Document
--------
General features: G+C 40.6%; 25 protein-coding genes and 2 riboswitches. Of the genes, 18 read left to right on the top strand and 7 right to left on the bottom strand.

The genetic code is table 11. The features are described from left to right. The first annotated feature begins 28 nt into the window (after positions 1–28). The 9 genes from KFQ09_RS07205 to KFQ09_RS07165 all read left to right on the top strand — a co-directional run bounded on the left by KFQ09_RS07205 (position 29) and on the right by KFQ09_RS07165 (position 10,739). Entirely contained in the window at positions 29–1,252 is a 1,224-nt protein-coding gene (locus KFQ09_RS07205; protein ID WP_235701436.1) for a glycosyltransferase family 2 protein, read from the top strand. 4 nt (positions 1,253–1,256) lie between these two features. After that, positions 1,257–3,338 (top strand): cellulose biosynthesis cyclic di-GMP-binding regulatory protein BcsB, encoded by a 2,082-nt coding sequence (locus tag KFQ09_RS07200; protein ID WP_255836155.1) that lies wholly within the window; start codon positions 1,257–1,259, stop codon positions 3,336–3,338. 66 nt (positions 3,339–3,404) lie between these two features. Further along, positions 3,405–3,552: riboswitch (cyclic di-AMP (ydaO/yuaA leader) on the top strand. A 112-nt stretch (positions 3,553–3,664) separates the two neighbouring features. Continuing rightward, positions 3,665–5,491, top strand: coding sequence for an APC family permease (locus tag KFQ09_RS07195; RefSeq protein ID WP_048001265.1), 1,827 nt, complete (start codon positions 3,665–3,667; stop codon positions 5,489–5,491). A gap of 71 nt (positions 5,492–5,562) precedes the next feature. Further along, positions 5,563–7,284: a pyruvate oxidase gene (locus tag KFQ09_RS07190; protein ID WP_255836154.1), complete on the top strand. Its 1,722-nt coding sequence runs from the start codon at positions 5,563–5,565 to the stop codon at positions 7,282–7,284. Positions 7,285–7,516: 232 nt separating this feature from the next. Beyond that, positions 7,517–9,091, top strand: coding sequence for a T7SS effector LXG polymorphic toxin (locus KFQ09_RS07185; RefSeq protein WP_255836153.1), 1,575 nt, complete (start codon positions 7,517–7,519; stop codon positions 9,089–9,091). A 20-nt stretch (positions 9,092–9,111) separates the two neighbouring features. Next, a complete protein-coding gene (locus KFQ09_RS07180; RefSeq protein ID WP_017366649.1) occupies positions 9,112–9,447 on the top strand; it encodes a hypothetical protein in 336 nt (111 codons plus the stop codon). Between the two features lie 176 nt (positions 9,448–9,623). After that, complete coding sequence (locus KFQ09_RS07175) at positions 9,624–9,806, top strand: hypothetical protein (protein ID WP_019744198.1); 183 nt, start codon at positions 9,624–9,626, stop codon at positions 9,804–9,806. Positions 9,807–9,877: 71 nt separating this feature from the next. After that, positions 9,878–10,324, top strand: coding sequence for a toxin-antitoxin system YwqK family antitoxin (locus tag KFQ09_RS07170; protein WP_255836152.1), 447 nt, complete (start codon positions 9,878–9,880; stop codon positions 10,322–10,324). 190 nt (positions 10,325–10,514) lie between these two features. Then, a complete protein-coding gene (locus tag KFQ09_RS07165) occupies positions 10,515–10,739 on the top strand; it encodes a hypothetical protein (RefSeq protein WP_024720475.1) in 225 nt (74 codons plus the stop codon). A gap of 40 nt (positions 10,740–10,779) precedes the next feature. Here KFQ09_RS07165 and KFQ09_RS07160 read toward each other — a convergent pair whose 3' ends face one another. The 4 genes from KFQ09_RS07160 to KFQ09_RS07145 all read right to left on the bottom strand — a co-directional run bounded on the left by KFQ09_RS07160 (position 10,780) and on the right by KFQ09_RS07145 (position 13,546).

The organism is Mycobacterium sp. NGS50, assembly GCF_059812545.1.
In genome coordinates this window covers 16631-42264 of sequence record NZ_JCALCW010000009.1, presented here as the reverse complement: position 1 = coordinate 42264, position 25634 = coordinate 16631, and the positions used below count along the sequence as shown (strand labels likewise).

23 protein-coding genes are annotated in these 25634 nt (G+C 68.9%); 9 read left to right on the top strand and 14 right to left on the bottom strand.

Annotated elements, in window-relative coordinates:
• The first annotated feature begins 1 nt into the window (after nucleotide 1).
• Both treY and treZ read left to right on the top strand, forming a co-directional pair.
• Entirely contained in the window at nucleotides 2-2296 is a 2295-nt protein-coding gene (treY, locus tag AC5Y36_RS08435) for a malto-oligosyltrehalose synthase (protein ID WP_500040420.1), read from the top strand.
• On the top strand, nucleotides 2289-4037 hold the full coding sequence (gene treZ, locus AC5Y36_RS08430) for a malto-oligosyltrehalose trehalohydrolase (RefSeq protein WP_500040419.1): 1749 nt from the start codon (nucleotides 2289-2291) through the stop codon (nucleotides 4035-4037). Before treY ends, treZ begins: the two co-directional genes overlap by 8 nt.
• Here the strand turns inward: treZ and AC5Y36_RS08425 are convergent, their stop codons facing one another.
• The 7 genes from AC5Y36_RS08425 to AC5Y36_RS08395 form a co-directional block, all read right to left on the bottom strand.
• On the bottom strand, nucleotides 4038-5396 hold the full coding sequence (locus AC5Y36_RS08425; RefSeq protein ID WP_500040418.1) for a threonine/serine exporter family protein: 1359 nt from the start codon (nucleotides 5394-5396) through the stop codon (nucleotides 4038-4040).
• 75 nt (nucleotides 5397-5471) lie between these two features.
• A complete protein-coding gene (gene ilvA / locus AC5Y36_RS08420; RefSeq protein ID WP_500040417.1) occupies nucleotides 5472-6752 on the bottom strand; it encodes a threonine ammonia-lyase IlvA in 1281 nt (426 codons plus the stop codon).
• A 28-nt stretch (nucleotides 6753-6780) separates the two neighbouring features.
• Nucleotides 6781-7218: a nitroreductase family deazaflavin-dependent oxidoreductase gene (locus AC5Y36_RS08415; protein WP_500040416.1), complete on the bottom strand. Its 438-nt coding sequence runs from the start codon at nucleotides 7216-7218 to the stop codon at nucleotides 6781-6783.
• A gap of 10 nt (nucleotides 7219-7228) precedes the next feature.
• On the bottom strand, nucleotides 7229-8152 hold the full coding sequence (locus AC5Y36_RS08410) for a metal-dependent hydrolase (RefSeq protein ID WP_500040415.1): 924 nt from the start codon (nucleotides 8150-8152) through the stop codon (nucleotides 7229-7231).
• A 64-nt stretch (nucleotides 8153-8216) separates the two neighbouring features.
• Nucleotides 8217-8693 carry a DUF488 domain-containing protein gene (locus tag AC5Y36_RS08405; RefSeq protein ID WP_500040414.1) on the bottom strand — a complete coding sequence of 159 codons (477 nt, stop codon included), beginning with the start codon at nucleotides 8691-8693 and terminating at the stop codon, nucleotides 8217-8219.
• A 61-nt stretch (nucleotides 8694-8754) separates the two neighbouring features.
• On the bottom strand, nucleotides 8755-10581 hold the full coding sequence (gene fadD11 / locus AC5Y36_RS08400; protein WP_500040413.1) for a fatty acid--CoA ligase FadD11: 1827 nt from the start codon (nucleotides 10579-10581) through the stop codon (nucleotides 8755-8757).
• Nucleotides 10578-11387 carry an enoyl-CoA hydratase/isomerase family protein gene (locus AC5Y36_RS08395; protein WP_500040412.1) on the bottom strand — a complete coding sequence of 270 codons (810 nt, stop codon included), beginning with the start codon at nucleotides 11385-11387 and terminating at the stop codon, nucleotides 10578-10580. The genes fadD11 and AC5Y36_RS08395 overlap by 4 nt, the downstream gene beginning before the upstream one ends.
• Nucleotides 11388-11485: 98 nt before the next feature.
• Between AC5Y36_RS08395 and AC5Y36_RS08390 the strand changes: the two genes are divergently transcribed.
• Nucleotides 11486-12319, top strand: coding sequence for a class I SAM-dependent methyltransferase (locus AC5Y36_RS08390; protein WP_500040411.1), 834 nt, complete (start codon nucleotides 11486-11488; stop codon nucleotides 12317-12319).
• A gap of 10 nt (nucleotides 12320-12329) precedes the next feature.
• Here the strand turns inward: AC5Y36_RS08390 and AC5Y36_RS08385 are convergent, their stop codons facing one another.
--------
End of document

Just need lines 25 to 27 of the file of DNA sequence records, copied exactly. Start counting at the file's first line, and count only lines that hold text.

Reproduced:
• Nucleotides 11388-11485: 98 nt before the next feature.
• Between AC5Y36_RS08395 and AC5Y36_RS08390 the strand changes: the two genes are divergently transcribed.
• Nucleotides 11486-12319, top strand: coding sequence for a class I SAM-dependent methyltransferase (locus AC5Y36_RS08390; protein WP_500040411.1), 834 nt, complete (start codon nucleotides 11486-11488; stop codon nucleotides 12317-12319).